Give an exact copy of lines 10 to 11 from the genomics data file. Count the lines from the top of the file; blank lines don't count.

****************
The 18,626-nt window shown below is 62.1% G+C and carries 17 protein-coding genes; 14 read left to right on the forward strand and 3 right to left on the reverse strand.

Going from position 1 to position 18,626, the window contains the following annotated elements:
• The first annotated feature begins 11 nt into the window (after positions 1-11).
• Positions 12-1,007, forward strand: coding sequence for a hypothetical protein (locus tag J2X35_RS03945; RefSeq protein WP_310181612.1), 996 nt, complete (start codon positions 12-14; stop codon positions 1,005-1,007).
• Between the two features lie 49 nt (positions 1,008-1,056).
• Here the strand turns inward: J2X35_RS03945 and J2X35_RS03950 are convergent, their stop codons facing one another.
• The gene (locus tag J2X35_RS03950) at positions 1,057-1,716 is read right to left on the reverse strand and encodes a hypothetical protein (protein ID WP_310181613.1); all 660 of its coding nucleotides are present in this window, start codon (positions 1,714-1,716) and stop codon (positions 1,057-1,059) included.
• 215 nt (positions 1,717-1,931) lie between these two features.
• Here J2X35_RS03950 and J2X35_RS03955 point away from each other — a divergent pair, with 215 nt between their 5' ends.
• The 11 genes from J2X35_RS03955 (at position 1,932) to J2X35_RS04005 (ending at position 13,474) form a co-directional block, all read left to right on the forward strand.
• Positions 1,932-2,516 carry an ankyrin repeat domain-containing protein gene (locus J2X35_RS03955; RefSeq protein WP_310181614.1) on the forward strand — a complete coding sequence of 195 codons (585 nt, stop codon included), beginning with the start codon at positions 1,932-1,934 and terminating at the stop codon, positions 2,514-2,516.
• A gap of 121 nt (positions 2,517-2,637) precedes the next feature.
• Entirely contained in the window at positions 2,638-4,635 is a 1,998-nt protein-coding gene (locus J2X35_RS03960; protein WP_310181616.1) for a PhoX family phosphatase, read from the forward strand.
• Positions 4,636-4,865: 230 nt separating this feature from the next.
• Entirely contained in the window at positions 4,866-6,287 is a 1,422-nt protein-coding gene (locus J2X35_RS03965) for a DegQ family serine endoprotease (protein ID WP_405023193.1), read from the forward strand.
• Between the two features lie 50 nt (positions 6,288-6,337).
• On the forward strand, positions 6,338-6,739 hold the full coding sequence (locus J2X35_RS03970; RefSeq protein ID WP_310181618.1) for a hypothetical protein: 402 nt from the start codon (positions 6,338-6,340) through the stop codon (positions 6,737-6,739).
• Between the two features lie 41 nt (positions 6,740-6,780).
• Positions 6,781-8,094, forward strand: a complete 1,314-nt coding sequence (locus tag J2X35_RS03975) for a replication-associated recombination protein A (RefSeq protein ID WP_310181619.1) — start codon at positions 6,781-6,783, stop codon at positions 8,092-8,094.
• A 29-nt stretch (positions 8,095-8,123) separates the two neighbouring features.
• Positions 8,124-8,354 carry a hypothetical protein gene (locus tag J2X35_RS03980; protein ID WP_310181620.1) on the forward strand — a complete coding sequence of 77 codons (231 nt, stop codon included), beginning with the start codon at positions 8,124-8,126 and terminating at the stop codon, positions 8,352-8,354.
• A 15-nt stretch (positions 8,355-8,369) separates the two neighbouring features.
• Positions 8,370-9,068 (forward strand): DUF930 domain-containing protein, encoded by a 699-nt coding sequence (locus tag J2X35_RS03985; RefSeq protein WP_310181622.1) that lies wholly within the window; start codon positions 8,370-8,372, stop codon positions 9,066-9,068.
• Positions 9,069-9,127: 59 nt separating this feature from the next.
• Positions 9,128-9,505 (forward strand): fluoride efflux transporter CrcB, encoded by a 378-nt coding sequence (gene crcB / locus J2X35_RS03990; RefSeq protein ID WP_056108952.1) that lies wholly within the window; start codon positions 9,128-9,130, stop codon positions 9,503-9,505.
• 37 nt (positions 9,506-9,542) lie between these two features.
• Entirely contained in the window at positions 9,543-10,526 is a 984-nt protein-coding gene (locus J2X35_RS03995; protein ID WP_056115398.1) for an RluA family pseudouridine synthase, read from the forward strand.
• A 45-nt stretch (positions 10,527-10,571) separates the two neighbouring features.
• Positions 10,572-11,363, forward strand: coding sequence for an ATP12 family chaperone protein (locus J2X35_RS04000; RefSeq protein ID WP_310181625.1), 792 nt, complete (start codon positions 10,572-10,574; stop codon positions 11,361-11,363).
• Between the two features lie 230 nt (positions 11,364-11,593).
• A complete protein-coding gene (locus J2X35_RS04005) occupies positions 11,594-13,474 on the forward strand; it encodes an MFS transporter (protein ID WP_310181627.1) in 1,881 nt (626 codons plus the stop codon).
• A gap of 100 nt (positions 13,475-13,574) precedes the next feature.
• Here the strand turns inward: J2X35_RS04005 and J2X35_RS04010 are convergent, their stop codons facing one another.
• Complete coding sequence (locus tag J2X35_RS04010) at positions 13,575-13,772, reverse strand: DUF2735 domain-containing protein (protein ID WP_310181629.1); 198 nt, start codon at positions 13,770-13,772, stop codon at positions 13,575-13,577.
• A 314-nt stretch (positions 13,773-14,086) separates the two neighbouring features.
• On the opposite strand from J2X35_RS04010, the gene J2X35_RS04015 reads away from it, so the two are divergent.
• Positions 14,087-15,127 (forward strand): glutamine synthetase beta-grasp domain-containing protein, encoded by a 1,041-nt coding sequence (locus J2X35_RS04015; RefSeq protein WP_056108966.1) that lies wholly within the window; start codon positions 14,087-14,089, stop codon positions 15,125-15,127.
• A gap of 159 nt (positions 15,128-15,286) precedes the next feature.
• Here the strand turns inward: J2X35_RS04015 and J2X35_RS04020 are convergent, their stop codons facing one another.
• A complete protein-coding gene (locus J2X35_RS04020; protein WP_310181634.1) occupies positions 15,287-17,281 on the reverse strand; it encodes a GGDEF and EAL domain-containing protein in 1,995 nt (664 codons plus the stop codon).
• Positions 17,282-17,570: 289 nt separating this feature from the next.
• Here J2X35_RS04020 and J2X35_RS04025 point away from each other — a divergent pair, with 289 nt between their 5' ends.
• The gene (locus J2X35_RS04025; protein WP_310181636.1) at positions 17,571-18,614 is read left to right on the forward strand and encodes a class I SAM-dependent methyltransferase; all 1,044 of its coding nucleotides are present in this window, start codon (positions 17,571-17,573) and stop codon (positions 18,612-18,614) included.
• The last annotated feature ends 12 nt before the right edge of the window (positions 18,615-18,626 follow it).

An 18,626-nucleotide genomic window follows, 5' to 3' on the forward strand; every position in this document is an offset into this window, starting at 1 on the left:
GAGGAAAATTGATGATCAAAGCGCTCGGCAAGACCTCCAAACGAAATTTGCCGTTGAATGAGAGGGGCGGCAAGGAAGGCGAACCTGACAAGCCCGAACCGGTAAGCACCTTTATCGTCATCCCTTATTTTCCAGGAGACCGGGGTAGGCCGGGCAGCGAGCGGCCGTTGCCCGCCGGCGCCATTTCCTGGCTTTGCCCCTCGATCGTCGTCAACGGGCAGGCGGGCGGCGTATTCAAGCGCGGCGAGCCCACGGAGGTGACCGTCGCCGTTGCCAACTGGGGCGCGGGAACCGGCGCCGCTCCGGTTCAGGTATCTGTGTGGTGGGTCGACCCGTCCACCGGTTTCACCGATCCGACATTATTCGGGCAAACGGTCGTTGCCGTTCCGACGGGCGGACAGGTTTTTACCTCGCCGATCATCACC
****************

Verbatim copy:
• The 11 genes from J2X35_RS03955 (at position 1,932) to J2X35_RS04005 (ending at position 13,474) form a co-directional block, all read left to right on the forward strand.
• Positions 1,932-2,516 carry an ankyrin repeat domain-containing protein gene (locus J2X35_RS03955; RefSeq protein WP_310181614.1) on the forward strand — a complete coding sequence of 195 codons (585 nt, stop codon included), beginning with the start codon at positions 1,932-1,934 and terminating at the stop codon, positions 2,514-2,516.